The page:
Deformation Models

Liz Hearn is developing a finite element (FE) deformation model of the southern California lithosphere to estimate stresses and stressing rates for the SCEC Community Stress Model, to reconcile geological and geodetic slip rates, and better understand how strain is accommodated away from known, major faults. Initial calculations have made it clear that plasticity and an alternative to the “split node” technique for modeling stress-driven slip along faults are required. These features have been implemented, and are being evaluated with test models.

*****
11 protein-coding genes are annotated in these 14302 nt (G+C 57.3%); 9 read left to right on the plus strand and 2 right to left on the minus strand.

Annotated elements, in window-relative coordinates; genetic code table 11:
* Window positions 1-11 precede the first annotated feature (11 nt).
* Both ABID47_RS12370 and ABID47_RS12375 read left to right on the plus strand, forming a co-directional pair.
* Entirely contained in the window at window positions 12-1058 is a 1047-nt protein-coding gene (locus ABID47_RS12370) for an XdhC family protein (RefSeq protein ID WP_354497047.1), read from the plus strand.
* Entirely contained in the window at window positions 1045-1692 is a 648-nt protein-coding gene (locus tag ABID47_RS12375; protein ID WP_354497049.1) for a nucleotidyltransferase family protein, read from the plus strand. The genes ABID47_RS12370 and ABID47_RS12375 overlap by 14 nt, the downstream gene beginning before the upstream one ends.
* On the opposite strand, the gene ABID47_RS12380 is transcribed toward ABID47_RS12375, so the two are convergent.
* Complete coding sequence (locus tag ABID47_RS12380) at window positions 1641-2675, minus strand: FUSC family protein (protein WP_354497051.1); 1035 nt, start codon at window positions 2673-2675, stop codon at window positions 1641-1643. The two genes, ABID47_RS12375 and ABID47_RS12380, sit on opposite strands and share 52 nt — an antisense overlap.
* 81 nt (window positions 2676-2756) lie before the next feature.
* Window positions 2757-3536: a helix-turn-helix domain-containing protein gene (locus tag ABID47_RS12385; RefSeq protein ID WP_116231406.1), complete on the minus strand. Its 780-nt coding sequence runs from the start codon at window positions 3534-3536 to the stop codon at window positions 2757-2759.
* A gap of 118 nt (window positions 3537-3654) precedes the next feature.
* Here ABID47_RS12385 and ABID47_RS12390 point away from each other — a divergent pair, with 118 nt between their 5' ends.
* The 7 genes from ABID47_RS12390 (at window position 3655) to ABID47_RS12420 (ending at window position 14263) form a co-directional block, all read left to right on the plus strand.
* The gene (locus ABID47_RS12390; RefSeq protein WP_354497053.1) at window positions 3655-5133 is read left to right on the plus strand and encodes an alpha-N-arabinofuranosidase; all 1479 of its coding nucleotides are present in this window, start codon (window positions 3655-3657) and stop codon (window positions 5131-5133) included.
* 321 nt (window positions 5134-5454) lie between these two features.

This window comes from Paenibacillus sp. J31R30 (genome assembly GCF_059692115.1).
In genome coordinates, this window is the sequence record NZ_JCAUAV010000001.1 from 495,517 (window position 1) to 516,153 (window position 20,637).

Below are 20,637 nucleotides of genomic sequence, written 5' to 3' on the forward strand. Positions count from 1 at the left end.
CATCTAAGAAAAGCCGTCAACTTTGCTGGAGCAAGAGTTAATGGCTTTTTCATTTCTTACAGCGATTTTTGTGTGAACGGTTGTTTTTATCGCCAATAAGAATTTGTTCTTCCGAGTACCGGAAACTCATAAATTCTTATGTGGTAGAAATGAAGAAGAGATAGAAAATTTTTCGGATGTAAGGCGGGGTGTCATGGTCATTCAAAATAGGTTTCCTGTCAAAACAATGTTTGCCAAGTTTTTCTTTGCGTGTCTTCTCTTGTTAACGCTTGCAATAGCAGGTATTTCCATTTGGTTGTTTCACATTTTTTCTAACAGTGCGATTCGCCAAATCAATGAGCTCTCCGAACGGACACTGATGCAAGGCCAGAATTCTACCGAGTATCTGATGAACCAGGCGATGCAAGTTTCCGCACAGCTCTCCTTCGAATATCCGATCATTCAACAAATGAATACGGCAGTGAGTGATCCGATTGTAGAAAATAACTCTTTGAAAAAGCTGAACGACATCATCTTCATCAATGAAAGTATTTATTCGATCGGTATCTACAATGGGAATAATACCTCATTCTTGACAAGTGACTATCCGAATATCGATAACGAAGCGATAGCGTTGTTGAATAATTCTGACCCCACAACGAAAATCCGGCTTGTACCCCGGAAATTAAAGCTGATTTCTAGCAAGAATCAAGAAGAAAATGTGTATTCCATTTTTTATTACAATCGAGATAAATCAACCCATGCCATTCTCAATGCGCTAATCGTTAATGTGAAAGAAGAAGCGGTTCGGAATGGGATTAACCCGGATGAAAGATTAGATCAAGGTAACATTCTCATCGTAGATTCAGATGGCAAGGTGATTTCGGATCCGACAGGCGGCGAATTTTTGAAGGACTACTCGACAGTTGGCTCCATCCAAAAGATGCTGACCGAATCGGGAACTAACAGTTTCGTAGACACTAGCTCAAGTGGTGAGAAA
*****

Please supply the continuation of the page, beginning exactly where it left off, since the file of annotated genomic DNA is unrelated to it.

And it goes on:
Fialko and Lindsey are investigating the spatial pattern of surface creep and off-fault deformation along the southern segment of the San Andreas fault using a combination of multiple interferometric synthetic aperture radar viewing geometries, survey-mode GPS occupations of a dense array crossing the fault, and numerical models. The data reveal pervasive shallow creep along the southernmost 50 km of the fault. Creep is localized on a well-defined fault trace only in the Mecca Hills and Durmid Hill areas, while elsewhere creep appears to be distributed over a 1–2 km wide zone surrounding the fault. The degree of strain localization is correlated with variations in the local fault strike. Using a two-dimensional boundary element model, Fialko and Lindsey show that stresses resulting from slip on a curved fault can promote or inhibit inelastic failure within the fault zone in a pattern matching the observations. The occurrence of shallow, localized interseismic fault creep within mature fault zones may thus be partly controlled by the local fault geometry and normal stress, with implications for models of fault zone evolution, shallow coseismic slip deficit, and geologic estimates of long-term slip rates.